Heartworms in Dogs: Facts and Myths
Only by the bite of an infected mosquito. There’s no other way dogs get heartworms. And there’s no way to tell if a mosquito is infected. That’s why prevention is so important.
Heartworm disease has been reported in all 50 states. And the bite of just one mosquito infected with the heartworm larvae will give your dog heartworm disease.
Heartworm disease has not only spread throughout the United States, but it’s also now found in areas where veterinarians used to say “Oh, we don’t have heartworm disease.” Areas like Oregon, California, Arizona, and desert areas — where irrigation and building are allowing mosquitoes to survive. And if you have mosquitoes and you have animals, you’re going to have heartworms. It’s just that simple.
How to Tell if Your Dog Has Worms
Worms are one of the most common health problems for a dog. Fortunately, most cases are also very treatable. Since your dog can’t speak English, you need to be vigilant and watch for any unusual behavior.
Unfortunately some types of worms do not cause noticeable symptoms until they dog’s health is at risk. But the most common types are fairly obvious.
Some signs that your dog may have worms include:
– Visible worms or eggs in the feces. This is the most common sign of infection. —However, not all kinds are visible to the naked eye.
– Visible worms in fur or around dog’s rear. Tapeworms in particular may appear as small moving segments which later dry out to resemble grains of rice.
– Scratching or rubbing of rear. If you dog scratches their bottom on the ground or against furniture, they may be itchy due to infection. Itchiness however can also have other causes.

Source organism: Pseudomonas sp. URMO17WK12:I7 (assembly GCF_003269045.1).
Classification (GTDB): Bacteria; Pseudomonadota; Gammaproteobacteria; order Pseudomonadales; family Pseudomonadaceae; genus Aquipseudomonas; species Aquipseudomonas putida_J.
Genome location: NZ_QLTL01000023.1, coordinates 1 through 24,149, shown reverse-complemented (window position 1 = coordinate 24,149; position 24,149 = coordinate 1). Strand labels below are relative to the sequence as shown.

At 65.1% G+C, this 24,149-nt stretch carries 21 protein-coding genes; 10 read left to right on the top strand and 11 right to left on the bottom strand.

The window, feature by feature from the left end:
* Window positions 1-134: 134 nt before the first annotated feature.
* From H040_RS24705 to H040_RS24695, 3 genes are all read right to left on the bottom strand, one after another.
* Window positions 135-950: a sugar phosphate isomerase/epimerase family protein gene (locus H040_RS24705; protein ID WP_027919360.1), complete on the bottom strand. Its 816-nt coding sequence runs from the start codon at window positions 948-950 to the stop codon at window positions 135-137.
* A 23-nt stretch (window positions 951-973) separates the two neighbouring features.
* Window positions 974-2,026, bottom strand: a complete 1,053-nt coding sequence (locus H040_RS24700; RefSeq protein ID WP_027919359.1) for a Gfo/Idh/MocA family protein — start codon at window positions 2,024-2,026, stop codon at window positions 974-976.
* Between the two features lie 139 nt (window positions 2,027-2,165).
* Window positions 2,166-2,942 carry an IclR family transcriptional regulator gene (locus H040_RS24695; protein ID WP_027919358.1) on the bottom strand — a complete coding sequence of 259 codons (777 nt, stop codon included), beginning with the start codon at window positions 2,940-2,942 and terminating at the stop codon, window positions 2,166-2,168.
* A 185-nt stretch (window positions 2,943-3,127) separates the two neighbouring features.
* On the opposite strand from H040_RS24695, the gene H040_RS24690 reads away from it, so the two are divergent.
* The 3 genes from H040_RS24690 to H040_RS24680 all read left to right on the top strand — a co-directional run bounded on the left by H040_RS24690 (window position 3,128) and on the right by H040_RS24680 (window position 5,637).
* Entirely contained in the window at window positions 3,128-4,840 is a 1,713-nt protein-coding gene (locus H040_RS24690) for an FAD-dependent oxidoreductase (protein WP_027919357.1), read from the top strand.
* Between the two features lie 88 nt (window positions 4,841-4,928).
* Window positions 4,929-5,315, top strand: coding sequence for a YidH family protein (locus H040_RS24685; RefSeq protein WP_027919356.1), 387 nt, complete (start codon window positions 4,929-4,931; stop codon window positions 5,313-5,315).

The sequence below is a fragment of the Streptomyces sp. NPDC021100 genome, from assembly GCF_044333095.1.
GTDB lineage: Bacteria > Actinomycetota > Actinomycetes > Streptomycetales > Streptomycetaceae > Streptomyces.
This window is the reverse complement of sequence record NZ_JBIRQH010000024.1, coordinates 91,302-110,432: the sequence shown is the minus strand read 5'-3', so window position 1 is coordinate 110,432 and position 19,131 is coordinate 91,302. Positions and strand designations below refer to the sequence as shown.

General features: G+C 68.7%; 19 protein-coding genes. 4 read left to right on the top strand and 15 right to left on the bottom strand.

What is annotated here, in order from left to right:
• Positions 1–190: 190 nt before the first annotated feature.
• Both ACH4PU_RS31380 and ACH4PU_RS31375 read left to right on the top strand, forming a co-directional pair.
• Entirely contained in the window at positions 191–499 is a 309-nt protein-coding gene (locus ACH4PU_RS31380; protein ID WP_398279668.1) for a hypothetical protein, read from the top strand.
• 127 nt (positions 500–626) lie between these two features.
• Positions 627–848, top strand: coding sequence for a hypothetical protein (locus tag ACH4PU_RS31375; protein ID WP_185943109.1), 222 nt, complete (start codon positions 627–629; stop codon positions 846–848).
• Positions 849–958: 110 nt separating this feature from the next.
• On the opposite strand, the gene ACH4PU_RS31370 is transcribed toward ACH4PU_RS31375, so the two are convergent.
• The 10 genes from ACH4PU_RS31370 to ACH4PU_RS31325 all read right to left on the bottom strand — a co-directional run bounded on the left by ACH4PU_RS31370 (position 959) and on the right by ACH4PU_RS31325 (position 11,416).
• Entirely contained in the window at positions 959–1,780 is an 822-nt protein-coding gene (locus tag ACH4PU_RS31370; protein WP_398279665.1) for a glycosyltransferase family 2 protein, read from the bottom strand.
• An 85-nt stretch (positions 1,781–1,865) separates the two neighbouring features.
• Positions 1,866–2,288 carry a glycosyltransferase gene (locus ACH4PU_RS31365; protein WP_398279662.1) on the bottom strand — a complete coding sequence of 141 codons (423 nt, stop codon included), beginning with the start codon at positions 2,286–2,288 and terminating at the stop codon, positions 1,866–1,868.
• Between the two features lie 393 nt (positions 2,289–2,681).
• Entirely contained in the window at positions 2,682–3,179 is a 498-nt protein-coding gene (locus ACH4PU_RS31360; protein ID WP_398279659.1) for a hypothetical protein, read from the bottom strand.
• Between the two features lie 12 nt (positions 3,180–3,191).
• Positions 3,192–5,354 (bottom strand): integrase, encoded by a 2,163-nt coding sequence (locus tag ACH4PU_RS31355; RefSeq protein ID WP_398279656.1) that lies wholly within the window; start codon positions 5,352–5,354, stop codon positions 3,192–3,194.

– Visible worms in vomit.
Bloated stomach or belly. This is often seen in puppies who get worms from their mother.
– Weakness, increased appetite, constant hunger, and weight loss. Worms steal their host’s nutrition.
– Diarrhea, particularly with blood.
– Through mother. Newborn puppies can become infected by their mothers. –Roundworm eggs form dormant cysts in adult dogs. These eggs themselves are not treatable, but are activated when the host dog becomes pregnant. A mother dog’s milk can also pass roundworms to puppies.
– Dirt. Roundworm eggs and hookworm larvae can live in dirt. If you dog comes into contact with infected dirt, they can become infected.
– Fleas. Young tapeworms can reside in fleas, infecting a dog that swallows fleas while grooming.
– Hunting. Wild animals may carry worms. If your dog hunts or eats wildlife, it may become infected.
How to Treat Your Dog
If you think your dog has worms, take your pet to the veterinarian.
There are safe and effective treatments available, which your vet will likely prescribe. For the most common types of worms, there are some all-in-one medications in flavored chewable tablets.
– Iverhart Max tablets are used to treat common worm conditions. The tables include three active ingredients: ivermectin, to prevent heartworm, pyrantel pamoate, to treat roundworms and hookworms, and praziquantel, to treat tapeworms.
– Selamectin is also used to treat and prevent heartworms, hookworms, and roundworms.
– Milbemycin oxime is used to prevent heartworms, hookworms, roundworms, and some whipworms.
– Paziquantel is used to treat tapeworms.
– Some vets even recommend that especially vulnerable dogs take monthly tablets to prevent worms.
Heartworm treatment recovery is often rough.
Heartworm treatment often causes pain to spread throughout the dog’s lower back muscles and makes the dog feel nauseated. Both symptoms will usually ease in a couple of days. As the worms begin dying off, it is common for a dog to cough or gag. Symptom are generally at their peak at 7-15 days after the injections, and this is when the dog is in most critical danger of pulmonary embolism from the dead and decomposing worms. If the coughing/gagging is very heavy, seems uncontrollable, or causes the dog distress, or if the dog has vomiting or any bloody discharge combined with lethargy, fever and/or pale gums, this should be considered an emergency, and the dog should be taken to the veterinary or emergency clinic immediately. Corticosteroids, fluids, and oxygen may be needed at this time to help the dog survive.